By Ira Levin
Sliver is a very
different kind of story than Levin's earlier work, Rosemary's Baby,
but I did find the two books a little similar in places. In Rosemary's Baby,
the central character, Rosemary Woodhouse, moves into an apartment in
an old building called the Bamford; commonly know as The Black Bamford
because of the long string of accidents and deaths associated with the
building. In Sliver
the central character, Kay Norris, moves into a building with a similar
reputation. In this case however; the building has a new, elegant
sliver construction; but like the
Bamford, the building at Thirteen
Hundred Madison has been the scene of an uncommon number of accidents
and deaths that have earned it the nickname Horror High-Rise.
Both books also have characters who have supposedly committed suicide
jumping from upper windows, but who have really been murdered. And in
an elevator repair man gets a little careless and has a
fatal accident, while in Sliver
it is the building's superintendent who
falls into the elevator's machinery and meets a messy end.
are just a few similarities that I noticed between Sliver and Rosemary's Baby; if
read the two books back-to-back I may have noticed even more. I am
not criticizing; just stating that the books share some common
ground. The main guts of the stories are very different. Rosemary's
Baby is a supernatural horror. The horrors in Sliver are very
much of the
flesh and blood kind.
The first chapter of Sliver
opens to find the central character, Kay, being shown around
apartment 20B, but while Kay is taking a look at her prospective new
home the owner of the building is taking an equally close scrutiny of
through cameras hidden in the light fittings. There are cameras in
every room, even the bathroom; not just in 20B, but in every apartment.
The tenants of the sliver building are on camera twenty four seven, but
none of them are aware of it. For the mysterious and voyeuristic owner
of the building it is like watching the ultimate reality TV show and he
is more than willing to kill to protect his secret.
Kay is thirty-nine and works as a Senior Editor at a publishing house;
also recently divorced, so when she moves into 20B the only one sharing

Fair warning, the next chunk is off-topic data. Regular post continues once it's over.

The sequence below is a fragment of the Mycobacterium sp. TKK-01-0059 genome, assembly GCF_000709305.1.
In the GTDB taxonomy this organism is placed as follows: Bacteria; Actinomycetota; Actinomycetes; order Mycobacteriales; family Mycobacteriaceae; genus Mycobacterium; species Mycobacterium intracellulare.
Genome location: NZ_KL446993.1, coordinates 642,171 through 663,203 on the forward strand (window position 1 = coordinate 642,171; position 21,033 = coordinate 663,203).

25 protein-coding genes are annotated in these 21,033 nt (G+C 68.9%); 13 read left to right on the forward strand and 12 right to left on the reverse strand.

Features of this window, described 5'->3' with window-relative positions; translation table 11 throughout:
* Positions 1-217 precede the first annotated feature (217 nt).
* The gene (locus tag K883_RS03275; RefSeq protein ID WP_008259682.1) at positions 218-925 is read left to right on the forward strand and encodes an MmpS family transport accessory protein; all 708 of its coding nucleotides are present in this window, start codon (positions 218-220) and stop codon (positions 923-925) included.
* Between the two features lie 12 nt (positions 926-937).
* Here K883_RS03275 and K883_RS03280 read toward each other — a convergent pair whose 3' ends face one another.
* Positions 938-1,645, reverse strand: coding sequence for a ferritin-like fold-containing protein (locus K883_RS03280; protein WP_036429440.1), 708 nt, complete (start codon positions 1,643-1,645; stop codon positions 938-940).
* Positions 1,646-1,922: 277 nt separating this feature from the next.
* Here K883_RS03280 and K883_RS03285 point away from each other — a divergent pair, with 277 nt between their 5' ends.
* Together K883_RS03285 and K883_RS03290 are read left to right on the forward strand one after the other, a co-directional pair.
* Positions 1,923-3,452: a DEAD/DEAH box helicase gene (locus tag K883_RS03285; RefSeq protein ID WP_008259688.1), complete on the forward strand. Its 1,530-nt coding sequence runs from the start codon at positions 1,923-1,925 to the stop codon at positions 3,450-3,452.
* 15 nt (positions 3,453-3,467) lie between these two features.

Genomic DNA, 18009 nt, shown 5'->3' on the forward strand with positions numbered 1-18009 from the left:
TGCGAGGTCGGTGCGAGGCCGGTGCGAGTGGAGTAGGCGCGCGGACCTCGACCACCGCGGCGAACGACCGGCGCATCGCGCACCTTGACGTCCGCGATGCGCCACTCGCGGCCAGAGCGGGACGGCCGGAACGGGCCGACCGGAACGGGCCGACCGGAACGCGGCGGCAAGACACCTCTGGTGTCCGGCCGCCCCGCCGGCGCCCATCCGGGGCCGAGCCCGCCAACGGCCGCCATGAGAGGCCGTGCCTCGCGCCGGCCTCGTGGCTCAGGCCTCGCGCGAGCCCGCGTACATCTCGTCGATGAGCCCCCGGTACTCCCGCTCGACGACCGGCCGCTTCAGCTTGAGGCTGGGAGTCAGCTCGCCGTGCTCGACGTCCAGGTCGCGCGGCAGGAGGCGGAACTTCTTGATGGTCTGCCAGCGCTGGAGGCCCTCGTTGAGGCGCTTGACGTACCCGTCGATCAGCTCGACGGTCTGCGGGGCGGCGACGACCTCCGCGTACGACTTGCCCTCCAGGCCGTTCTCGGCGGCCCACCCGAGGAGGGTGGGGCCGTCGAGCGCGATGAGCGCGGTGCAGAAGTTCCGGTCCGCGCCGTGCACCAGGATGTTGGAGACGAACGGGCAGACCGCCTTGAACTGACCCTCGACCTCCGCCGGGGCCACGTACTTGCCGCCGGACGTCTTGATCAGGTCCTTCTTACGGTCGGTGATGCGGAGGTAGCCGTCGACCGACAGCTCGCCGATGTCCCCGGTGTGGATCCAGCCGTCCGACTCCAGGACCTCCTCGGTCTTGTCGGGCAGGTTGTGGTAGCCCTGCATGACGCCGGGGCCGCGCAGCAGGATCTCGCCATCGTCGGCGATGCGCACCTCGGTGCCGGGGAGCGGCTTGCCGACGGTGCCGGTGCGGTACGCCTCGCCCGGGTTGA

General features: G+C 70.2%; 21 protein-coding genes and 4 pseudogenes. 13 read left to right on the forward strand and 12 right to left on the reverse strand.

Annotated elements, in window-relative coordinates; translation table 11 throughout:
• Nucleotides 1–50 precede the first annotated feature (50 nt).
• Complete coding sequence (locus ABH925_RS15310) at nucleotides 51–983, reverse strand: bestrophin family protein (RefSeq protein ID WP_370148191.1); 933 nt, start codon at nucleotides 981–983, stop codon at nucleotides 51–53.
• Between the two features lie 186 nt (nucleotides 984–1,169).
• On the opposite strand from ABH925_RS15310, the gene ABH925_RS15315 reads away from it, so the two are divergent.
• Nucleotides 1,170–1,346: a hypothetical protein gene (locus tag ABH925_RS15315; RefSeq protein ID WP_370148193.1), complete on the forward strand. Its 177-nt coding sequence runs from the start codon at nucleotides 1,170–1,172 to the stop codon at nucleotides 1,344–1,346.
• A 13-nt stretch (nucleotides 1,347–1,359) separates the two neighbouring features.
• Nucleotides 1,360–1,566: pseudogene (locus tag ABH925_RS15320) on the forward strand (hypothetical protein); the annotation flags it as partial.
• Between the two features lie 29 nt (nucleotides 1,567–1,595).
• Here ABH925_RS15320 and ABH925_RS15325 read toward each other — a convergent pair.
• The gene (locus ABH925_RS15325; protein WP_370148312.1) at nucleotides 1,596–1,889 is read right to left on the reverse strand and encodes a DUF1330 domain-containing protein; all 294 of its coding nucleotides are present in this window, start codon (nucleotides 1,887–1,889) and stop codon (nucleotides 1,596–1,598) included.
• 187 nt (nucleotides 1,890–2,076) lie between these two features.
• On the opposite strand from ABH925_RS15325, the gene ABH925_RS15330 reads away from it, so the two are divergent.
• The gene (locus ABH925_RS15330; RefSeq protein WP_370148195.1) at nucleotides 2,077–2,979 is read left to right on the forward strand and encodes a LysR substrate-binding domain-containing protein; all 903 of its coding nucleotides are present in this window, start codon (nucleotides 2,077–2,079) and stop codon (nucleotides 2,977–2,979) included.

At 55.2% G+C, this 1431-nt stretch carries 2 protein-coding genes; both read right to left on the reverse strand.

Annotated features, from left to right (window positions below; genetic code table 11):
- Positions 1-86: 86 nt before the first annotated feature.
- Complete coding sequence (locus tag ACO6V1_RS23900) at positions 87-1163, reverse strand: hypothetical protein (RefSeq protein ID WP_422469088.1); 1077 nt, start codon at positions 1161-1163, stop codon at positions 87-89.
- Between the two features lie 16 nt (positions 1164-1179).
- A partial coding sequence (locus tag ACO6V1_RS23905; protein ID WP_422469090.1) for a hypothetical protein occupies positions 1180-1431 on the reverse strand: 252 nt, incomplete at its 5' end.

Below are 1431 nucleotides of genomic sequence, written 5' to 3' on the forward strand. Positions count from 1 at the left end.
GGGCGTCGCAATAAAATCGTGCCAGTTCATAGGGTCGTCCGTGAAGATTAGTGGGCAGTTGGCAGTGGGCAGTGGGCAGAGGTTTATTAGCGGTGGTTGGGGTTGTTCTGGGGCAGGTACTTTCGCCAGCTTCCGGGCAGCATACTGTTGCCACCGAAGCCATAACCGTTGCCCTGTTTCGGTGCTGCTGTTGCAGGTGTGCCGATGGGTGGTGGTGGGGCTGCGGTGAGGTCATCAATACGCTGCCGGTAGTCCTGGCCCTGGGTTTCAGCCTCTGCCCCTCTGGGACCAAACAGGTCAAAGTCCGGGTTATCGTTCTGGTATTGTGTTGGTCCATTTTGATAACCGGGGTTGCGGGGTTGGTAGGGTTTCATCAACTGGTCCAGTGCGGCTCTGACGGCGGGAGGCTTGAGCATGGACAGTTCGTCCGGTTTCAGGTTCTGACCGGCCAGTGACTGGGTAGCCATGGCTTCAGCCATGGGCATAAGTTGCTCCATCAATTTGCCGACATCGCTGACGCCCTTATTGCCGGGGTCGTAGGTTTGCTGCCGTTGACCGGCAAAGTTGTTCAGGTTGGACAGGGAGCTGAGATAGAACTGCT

her life is her cat, Felice. It is a fresh start
for Kay and she soon settles in and makes herself at home, becoming not
only the new star of the hidden screens, but also the
secret obsession of her audience of one.
At the beginning of the book the main mystery is the identity
the owner of the building, and the reader is quickly given a few
possibilities to choose from. This isn't one of those stories where you
only find out at the end of the book, though. That particular cat is
let out of the
bag long before you reach the half way mark and I must admit that I
found it impossible to guess which one of the prime suspects would turn
out to be the owner. It could easily have been any of them.
Once Kay finds out the truth about who owns the building it isn't long
before she finds out about the cameras and, gradually, she too becomes
fascinated by the show going on across the many screens. It is some
time later, however, before she realizes the truth about the
'accidents' in the building. By then she is not only in too deep,
she is in over her head; and could be destined for a body bag herself.
is 214 pages long and is split into three parts. Although the
book has been labelled as a horror novel it does not contain as much
horror as most of the books it would probably share shelf space with at
Barnes and Noble. The reader is always aware that Kay is
probably in danger, but it is not until the thirty-some pages that form
the third part of the book that the danger becomes a reality and most
of the real horror begins.
did not enjoy reading Sliver
as much as Rosemary's
Baby or The
Wives, but it is a good solid story that will
probably appeal to many readers who would not normally enjoy a book
that bears the horror
label. It might, however, prove to be a little tame for those readers
used to plenty of horror in their horror stories. Either way though,
for any reader who becomes really creeped out by the thought of someone
watching them, reading Sliver
is sure to the cause of many a bad dream.